PCB boards


Joined Dec 13, 2006
You can make them yourself, but it is very time consuming. try doing a google search for "do it yourself pcb." there are some good links there.
ill explain the way ive been doing it. with this method its only possible to make DIP sized traces. any smaller than that is a gamble, but here ya go:

design your traces on a program like corel draw, adobe illustrator or photoshop if you have to. remember to design them as though you were looking at the top of your pcb and the top of your components or your layout will turn out to be a mirror image. (not good)

print it out on high gloss paper using a LASER printer. you dont have to be too specific with the paper, most kinds will work. some better than others, though. just make sure its high gloss. you might want to check the scale of your design. if you design it to scale in a program like corel draw, it may print out slightly stretched in one direction or another. if it is stretched, draw two parallel lines 2 inches or so apart, print it out, then measure it with a ruler. make adjustments accordingly.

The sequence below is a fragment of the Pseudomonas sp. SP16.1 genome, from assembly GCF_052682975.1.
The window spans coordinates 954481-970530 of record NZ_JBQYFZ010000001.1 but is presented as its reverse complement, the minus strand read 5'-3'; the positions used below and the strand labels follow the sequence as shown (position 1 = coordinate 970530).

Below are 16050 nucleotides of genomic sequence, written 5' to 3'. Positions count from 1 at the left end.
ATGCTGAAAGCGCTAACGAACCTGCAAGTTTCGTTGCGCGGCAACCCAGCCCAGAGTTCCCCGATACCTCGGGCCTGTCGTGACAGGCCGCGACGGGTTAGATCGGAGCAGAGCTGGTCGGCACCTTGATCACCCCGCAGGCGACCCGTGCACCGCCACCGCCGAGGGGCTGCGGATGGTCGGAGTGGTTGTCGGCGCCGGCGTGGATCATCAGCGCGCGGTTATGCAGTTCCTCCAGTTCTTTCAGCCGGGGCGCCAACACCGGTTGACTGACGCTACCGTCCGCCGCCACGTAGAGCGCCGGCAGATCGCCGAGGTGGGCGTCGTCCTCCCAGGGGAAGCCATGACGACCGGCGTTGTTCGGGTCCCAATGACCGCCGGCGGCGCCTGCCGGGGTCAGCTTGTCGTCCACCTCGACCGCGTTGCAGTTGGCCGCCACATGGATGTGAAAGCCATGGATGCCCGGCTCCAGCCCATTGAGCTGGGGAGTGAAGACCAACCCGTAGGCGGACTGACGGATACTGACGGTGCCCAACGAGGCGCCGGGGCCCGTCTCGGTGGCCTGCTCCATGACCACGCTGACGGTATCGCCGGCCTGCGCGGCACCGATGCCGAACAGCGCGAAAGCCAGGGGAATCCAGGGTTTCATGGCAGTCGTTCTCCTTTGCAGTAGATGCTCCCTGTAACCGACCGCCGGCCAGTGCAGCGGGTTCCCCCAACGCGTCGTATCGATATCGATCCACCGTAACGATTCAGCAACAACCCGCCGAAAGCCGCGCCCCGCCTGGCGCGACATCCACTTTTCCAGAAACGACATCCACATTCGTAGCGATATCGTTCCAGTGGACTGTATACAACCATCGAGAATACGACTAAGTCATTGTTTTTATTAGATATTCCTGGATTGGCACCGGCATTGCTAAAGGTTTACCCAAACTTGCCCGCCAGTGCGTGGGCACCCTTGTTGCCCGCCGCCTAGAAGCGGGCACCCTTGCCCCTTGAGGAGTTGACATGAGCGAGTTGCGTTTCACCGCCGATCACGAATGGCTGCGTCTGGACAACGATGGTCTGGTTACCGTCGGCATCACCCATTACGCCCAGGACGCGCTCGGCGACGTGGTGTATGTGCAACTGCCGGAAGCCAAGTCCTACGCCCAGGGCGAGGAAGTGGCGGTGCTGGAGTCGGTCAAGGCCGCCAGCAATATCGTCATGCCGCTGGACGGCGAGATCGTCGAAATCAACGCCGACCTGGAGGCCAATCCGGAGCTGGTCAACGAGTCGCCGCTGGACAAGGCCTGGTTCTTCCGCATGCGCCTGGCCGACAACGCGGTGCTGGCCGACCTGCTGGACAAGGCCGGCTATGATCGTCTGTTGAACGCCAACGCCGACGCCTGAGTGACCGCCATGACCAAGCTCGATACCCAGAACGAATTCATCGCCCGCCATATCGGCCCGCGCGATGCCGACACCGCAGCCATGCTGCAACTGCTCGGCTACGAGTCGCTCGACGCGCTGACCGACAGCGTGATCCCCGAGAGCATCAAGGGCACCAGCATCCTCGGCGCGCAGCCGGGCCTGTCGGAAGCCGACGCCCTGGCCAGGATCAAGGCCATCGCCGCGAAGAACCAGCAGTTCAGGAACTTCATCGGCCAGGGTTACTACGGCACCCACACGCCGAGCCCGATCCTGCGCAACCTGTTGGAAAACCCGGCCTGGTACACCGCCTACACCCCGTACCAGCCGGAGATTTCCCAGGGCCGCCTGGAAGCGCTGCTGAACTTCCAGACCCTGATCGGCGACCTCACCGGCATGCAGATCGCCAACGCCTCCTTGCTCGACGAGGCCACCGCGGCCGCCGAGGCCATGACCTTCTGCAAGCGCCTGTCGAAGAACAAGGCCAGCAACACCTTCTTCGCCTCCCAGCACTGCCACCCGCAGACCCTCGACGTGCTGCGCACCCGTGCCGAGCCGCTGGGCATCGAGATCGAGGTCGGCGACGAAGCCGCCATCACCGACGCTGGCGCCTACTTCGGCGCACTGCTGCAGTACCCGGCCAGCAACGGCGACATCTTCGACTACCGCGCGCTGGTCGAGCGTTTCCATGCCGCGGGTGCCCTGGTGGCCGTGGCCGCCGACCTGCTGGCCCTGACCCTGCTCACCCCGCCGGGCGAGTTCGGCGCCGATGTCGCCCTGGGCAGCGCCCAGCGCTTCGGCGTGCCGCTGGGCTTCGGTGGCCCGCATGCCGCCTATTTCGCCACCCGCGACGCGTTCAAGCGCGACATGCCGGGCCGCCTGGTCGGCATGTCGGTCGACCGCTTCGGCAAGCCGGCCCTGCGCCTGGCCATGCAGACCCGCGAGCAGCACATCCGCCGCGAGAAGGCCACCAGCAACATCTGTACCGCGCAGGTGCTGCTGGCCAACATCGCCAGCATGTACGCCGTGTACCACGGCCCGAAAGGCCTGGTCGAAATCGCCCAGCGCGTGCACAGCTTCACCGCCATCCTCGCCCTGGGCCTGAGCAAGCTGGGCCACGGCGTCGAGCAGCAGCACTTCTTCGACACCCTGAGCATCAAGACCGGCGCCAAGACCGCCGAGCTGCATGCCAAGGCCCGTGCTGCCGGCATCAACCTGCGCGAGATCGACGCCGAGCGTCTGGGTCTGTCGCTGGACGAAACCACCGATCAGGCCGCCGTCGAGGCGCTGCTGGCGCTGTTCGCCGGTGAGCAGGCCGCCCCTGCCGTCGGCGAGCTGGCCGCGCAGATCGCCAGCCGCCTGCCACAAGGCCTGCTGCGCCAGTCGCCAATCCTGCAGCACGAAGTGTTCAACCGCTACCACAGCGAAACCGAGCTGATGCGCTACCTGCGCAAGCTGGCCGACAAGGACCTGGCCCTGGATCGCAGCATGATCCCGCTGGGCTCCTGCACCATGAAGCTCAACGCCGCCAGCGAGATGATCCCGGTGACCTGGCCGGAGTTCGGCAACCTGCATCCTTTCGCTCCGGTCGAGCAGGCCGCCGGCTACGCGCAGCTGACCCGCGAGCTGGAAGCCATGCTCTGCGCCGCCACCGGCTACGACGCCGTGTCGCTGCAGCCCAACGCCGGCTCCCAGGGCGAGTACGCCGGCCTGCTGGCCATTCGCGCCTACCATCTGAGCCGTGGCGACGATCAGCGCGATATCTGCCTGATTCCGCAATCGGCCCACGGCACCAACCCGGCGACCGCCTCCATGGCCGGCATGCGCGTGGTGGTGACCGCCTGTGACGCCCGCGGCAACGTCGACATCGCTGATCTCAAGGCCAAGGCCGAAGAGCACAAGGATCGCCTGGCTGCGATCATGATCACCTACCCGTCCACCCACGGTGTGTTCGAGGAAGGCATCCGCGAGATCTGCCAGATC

next, wet sand your pcb with 1000-2000 grit paper to get a fresh layer of copper, and also to help the toner stick. dry it off as best you can when you are done sanding.

take the design you printed out and place it where youd like it on your pcb. (toner side of the paper touching the copper side of the pcb). iron the paper onto the pcb using an old iron. dont use the same iron you use for your clothing, get a cheap one. it wont ever work the same again. use a lot of pressure when ironing the design on the pcb, but dont move it around. leave it in one spot for a moment, lift it straight up, then put it back on in a slightly different spot to make sure the toner adheres evenly. (the little dimples in the bottom of your iron can be a pain). keep ironing it on until your paper starts to look a little brown, but certainly not burnt.

take your pcb and put it in a container filled with soapy water. (dish soap works fine for me). leave it for 10 minutes or so, then come back and carefully peel of the paper. if you did it correctly, the toner should be stuck on the pcb.

dry it off, then go ahead and etch. after etching, wash the ferric chloride off and sand the toner off of your traces /w the fine grit you already have. drill your holes and there ya go! an easy to make, half decent pcb for your random circuits!